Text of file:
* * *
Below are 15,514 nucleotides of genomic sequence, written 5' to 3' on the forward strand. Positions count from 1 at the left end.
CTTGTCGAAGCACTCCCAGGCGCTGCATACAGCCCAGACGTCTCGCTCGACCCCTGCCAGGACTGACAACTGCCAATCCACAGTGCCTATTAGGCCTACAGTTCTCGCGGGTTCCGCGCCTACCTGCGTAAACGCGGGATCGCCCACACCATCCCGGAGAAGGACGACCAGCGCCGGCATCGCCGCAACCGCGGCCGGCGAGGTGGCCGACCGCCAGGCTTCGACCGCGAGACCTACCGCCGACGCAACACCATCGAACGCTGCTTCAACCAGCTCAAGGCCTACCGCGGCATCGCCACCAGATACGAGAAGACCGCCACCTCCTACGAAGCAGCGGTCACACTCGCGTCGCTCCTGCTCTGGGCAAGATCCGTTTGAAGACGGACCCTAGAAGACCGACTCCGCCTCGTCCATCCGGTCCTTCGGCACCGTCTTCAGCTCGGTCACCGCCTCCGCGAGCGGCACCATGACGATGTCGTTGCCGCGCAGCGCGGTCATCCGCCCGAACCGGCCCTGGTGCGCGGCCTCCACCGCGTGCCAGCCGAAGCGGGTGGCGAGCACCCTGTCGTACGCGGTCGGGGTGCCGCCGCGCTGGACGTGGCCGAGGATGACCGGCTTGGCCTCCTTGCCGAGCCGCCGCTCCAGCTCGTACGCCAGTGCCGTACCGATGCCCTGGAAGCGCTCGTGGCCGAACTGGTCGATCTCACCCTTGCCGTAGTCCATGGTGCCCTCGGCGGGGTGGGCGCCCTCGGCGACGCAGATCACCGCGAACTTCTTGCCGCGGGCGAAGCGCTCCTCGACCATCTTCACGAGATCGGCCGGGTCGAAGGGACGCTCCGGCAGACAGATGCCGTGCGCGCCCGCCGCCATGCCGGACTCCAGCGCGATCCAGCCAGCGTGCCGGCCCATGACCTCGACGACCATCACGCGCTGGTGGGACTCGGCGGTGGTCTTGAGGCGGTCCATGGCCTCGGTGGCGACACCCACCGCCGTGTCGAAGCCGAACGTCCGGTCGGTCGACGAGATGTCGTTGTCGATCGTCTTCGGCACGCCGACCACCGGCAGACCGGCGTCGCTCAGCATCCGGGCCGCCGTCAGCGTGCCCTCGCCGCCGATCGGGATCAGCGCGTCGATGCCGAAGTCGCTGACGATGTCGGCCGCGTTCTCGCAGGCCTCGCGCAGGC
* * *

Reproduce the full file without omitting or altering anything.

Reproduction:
Below are 15,514 nucleotides of genomic sequence, written 5' to 3' on the forward strand. Positions count from 1 at the left end.
CTTGTCGAAGCACTCCCAGGCGCTGCATACAGCCCAGACGTCTCGCTCGACCCCTGCCAGGACTGACAACTGCCAATCCACAGTGCCTATTAGGCCTACAGTTCTCGCGGGTTCCGCGCCTACCTGCGTAAACGCGGGATCGCCCACACCATCCCGGAGAAGGACGACCAGCGCCGGCATCGCCGCAACCGCGGCCGGCGAGGTGGCCGACCGCCAGGCTTCGACCGCGAGACCTACCGCCGACGCAACACCATCGAACGCTGCTTCAACCAGCTCAAGGCCTACCGCGGCATCGCCACCAGATACGAGAAGACCGCCACCTCCTACGAAGCAGCGGTCACACTCGCGTCGCTCCTGCTCTGGGCAAGATCCGTTTGAAGACGGACCCTAGAAGACCGACTCCGCCTCGTCCATCCGGTCCTTCGGCACCGTCTTCAGCTCGGTCACCGCCTCCGCGAGCGGCACCATGACGATGTCGTTGCCGCGCAGCGCGGTCATCCGCCCGAACCGGCCCTGGTGCGCGGCCTCCACCGCGTGCCAGCCGAAGCGGGTGGCGAGCACCCTGTCGTACGCGGTCGGGGTGCCGCCGCGCTGGACGTGGCCGAGGATGACCGGCTTGGCCTCCTTGCCGAGCCGCCGCTCCAGCTCGTACGCCAGTGCCGTACCGATGCCCTGGAAGCGCTCGTGGCCGAACTGGTCGATCTCACCCTTGCCGTAGTCCATGGTGCCCTCGGCGGGGTGGGCGCCCTCGGCGACGCAGATCACCGCGAACTTCTTGCCGCGGGCGAAGCGCTCCTCGACCATCTTCACGAGATCGGCCGGGTCGAAGGGACGCTCCGGCAGACAGATGCCGTGCGCGCCCGCCGCCATGCCGGACTCCAGCGCGATCCAGCCAGCGTGCCGGCCCATGACCTCGACGACCATCACGCGCTGGTGGGACTCGGCGGTGGTCTTGAGGCGGTCCATGGCCTCGGTGGCGACACCCACCGCCGTGTCGAAGCCGAACGTCCGGTCGGTCGACGAGATGTCGTTGTCGATCGTCTTCGGCACGCCGACCACCGGCAGACCGGCGTCGCTCAGCATCCGGGCCGCCGTCAGCGTGCCCTCGCCGCCGATCGGGATCAGCGCGTCGATGCCGAAGTCGCTGACGATGTCGGCCGCGTTCTCGCAGGCCTCGCGCAGGC